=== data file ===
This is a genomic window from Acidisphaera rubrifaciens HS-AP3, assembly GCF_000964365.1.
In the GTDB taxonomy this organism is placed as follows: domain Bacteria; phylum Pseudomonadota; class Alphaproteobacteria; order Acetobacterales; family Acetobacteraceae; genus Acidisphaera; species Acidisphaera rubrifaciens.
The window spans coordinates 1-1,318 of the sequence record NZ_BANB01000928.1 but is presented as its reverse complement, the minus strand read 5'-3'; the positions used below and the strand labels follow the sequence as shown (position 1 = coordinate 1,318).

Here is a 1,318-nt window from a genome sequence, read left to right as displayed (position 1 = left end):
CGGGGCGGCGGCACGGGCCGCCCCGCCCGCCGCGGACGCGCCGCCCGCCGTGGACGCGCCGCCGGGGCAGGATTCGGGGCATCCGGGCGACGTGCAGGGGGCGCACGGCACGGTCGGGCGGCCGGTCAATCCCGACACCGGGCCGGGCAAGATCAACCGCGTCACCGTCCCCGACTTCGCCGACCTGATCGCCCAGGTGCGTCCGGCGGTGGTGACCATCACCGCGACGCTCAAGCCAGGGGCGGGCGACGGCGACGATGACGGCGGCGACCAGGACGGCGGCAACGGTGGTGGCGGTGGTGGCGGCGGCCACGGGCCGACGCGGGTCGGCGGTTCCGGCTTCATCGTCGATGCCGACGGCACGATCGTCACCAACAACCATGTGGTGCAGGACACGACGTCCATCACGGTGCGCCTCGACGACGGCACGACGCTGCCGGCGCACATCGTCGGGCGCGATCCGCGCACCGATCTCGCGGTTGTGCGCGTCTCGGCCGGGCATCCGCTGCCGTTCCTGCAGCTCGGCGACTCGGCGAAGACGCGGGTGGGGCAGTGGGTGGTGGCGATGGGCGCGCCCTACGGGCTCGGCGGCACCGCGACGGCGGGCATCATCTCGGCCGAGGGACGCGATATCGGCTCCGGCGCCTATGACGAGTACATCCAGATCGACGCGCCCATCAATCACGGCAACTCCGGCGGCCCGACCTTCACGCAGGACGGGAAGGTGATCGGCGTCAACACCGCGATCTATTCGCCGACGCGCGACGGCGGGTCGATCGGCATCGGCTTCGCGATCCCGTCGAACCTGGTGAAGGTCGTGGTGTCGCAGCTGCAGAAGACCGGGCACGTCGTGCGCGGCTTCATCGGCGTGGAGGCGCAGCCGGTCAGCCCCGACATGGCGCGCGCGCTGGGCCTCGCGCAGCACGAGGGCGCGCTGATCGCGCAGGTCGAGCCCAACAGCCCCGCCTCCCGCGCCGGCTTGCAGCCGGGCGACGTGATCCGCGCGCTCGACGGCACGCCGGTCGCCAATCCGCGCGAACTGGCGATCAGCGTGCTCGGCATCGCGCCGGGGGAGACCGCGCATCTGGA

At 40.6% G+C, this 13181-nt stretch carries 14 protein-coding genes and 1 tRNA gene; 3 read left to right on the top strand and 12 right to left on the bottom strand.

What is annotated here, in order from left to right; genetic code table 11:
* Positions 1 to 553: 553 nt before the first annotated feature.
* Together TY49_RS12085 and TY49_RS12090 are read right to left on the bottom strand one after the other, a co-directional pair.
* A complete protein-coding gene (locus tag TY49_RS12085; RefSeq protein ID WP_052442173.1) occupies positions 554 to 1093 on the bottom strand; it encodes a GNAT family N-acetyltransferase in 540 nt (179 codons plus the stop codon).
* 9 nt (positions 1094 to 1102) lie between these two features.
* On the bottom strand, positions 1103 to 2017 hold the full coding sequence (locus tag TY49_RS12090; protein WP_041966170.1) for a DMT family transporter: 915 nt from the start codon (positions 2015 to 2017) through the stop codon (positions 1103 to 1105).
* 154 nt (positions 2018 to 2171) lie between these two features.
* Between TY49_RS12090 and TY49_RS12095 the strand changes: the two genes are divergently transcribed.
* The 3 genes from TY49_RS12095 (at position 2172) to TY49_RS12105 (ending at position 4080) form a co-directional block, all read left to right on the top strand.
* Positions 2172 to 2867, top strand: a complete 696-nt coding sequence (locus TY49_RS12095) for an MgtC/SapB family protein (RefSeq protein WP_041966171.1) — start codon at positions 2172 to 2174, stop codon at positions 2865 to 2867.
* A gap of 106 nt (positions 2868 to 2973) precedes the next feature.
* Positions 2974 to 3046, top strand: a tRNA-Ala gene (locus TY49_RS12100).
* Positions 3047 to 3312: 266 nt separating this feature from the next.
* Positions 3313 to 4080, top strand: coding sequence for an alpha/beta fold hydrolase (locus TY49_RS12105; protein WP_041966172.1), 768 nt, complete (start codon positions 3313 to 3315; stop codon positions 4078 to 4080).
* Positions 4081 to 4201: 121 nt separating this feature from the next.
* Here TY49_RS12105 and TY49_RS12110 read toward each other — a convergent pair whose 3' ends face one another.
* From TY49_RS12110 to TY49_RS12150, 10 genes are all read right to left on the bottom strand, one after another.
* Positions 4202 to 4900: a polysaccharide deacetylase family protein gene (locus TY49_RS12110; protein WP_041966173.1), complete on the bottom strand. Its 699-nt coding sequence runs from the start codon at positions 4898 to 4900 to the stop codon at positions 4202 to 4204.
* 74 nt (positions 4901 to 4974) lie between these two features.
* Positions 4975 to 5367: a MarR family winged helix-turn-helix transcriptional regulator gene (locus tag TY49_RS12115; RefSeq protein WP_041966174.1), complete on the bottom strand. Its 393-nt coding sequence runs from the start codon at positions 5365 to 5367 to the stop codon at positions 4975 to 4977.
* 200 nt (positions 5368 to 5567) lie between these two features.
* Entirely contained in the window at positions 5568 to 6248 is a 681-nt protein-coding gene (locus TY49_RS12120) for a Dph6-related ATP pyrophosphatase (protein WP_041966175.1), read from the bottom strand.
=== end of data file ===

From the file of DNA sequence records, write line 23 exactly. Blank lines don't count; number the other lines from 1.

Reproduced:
* From TY49_RS12110 to TY49_RS12150, 10 genes are all read right to left on the bottom strand, one after another.